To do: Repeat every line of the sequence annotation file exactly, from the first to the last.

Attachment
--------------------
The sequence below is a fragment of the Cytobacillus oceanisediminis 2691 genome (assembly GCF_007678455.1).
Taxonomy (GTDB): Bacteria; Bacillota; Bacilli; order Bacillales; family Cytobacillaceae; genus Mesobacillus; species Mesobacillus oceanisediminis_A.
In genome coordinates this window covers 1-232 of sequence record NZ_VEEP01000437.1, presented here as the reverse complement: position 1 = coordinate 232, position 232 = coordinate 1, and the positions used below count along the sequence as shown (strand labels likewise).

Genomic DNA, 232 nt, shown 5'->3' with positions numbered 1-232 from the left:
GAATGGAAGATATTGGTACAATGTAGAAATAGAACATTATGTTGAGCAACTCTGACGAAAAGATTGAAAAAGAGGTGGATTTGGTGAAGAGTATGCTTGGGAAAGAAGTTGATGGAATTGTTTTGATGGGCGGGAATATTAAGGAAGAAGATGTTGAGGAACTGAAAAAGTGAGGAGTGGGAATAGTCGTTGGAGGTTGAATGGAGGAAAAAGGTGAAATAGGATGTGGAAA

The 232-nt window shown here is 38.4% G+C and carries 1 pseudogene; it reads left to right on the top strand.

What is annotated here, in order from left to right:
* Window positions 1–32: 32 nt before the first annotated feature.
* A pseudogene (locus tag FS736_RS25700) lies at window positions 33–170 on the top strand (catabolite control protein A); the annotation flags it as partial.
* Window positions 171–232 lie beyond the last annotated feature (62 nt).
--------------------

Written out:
The sequence below is a fragment of the Cytobacillus oceanisediminis 2691 genome (assembly GCF_007678455.1).
Taxonomy (GTDB): Bacteria; Bacillota; Bacilli; order Bacillales; family Cytobacillaceae; genus Mesobacillus; species Mesobacillus oceanisediminis_A.
In genome coordinates this window covers 1-232 of sequence record NZ_VEEP01000437.1, presented here as the reverse complement: position 1 = coordinate 232, position 232 = coordinate 1, and the positions used below count along the sequence as shown (strand labels likewise).

Genomic DNA, 232 nt, shown 5'->3' with positions numbered 1-232 from the left:
GAATGGAAGATATTGGTACAATGTAGAAATAGAACATTATGTTGAGCAACTCTGACGAAAAGATTGAAAAAGAGGTGGATTTGGTGAAGAGTATGCTTGGGAAAGAAGTTGATGGAATTGTTTTGATGGGCGGGAATATTAAGGAAGAAGATGTTGAGGAACTGAAAAAGTGAGGAGTGGGAATAGTCGTTGGAGGTTGAATGGAGGAAAAAGGTGAAATAGGATGTGGAAA

The 232-nt window shown here is 38.4% G+C and carries 1 pseudogene; it reads left to right on the top strand.

What is annotated here, in order from left to right:
* Window positions 1–32: 32 nt before the first annotated feature.
* A pseudogene (locus tag FS736_RS25700) lies at window positions 33–170 on the top strand (catabolite control protein A); the annotation flags it as partial.
* Window positions 171–232 lie beyond the last annotated feature (62 nt).